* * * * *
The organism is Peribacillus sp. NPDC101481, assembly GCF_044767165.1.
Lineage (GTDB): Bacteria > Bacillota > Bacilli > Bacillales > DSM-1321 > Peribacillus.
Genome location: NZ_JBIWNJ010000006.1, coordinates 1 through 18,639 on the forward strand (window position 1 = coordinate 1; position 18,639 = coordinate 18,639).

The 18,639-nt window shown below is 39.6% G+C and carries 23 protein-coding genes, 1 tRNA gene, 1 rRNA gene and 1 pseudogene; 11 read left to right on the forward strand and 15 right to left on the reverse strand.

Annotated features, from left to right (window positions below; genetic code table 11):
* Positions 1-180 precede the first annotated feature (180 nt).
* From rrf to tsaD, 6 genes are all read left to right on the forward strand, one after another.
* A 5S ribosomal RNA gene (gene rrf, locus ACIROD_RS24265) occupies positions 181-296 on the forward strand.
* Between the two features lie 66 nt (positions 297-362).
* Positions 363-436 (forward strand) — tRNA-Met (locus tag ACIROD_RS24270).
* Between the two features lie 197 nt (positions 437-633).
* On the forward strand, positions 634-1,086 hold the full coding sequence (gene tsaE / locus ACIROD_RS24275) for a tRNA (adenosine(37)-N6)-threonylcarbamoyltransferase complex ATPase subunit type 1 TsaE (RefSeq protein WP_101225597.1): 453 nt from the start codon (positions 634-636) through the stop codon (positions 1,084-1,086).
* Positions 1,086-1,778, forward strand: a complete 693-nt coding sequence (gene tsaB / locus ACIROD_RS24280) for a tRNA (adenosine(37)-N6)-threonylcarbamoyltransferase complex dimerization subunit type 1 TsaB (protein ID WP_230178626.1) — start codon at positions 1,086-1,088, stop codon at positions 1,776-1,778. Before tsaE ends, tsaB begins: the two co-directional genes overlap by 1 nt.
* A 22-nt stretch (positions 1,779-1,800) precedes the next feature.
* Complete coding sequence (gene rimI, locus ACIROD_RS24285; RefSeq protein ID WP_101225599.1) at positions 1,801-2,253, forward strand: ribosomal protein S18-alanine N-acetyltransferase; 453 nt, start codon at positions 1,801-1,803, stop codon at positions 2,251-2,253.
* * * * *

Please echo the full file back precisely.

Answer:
The organism is Peribacillus sp. NPDC101481, assembly GCF_044767165.1.
Lineage (GTDB): Bacteria > Bacillota > Bacilli > Bacillales > DSM-1321 > Peribacillus.
Genome location: NZ_JBIWNJ010000006.1, coordinates 1 through 18,639 on the forward strand (window position 1 = coordinate 1; position 18,639 = coordinate 18,639).

The 18,639-nt window shown below is 39.6% G+C and carries 23 protein-coding genes, 1 tRNA gene, 1 rRNA gene and 1 pseudogene; 11 read left to right on the forward strand and 15 right to left on the reverse strand.

Annotated features, from left to right (window positions below; genetic code table 11):
* Positions 1-180 precede the first annotated feature (180 nt).
* From rrf to tsaD, 6 genes are all read left to right on the forward strand, one after another.
* A 5S ribosomal RNA gene (gene rrf, locus ACIROD_RS24265) occupies positions 181-296 on the forward strand.
* Between the two features lie 66 nt (positions 297-362).
* Positions 363-436 (forward strand) — tRNA-Met (locus tag ACIROD_RS24270).
* Between the two features lie 197 nt (positions 437-633).
* On the forward strand, positions 634-1,086 hold the full coding sequence (gene tsaE / locus ACIROD_RS24275) for a tRNA (adenosine(37)-N6)-threonylcarbamoyltransferase complex ATPase subunit type 1 TsaE (RefSeq protein WP_101225597.1): 453 nt from the start codon (positions 634-636) through the stop codon (positions 1,084-1,086).
* Positions 1,086-1,778, forward strand: a complete 693-nt coding sequence (gene tsaB / locus ACIROD_RS24280) for a tRNA (adenosine(37)-N6)-threonylcarbamoyltransferase complex dimerization subunit type 1 TsaB (protein ID WP_230178626.1) — start codon at positions 1,086-1,088, stop codon at positions 1,776-1,778. Before tsaE ends, tsaB begins: the two co-directional genes overlap by 1 nt.
* A 22-nt stretch (positions 1,779-1,800) precedes the next feature.
* Complete coding sequence (gene rimI, locus ACIROD_RS24285; RefSeq protein ID WP_101225599.1) at positions 1,801-2,253, forward strand: ribosomal protein S18-alanine N-acetyltransferase; 453 nt, start codon at positions 1,801-1,803, stop codon at positions 2,251-2,253.